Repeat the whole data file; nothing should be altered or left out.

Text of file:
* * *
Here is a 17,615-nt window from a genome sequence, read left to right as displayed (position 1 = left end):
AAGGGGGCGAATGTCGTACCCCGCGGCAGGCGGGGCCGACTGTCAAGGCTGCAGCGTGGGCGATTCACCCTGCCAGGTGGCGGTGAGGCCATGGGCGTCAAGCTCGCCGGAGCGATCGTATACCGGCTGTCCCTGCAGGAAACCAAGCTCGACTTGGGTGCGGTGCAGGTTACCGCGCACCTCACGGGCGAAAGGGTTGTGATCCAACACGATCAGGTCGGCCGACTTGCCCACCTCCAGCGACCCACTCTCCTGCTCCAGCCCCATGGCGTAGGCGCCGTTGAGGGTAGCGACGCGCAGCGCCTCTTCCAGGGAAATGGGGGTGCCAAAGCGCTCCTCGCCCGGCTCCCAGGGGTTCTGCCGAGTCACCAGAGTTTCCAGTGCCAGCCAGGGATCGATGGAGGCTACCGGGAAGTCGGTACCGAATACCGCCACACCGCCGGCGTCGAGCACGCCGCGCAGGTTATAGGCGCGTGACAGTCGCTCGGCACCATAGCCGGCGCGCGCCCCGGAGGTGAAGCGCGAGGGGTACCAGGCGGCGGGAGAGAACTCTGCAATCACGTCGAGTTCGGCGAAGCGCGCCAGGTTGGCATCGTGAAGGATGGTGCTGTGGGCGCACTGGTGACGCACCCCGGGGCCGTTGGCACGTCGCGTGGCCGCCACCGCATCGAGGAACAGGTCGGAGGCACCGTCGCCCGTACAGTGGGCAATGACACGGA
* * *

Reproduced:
Here is a 17,615-nt window from a genome sequence, read left to right as displayed (position 1 = left end):
AAGGGGGCGAATGTCGTACCCCGCGGCAGGCGGGGCCGACTGTCAAGGCTGCAGCGTGGGCGATTCACCCTGCCAGGTGGCGGTGAGGCCATGGGCGTCAAGCTCGCCGGAGCGATCGTATACCGGCTGTCCCTGCAGGAAACCAAGCTCGACTTGGGTGCGGTGCAGGTTACCGCGCACCTCACGGGCGAAAGGGTTGTGATCCAACACGATCAGGTCGGCCGACTTGCCCACCTCCAGCGACCCACTCTCCTGCTCCAGCCCCATGGCGTAGGCGCCGTTGAGGGTAGCGACGCGCAGCGCCTCTTCCAGGGAAATGGGGGTGCCAAAGCGCTCCTCGCCCGGCTCCCAGGGGTTCTGCCGAGTCACCAGAGTTTCCAGTGCCAGCCAGGGATCGATGGAGGCTACCGGGAAGTCGGTACCGAATACCGCCACACCGCCGGCGTCGAGCACGCCGCGCAGGTTATAGGCGCGTGACAGTCGCTCGGCACCATAGCCGGCGCGCGCCCCGGAGGTGAAGCGCGAGGGGTACCAGGCGGCGGGAGAGAACTCTGCAATCACGTCGAGTTCGGCGAAGCGCGCCAGGTTGGCATCGTGAAGGATGGTGCTGTGGGCGCACTGGTGACGCACCCCGGGGCCGTTGGCACGTCGCGTGGCCGCCACCGCATCGAGGAACAGGTCGGAGGCACCGTCGCCCGTACAGTGGGCAATGACACGGA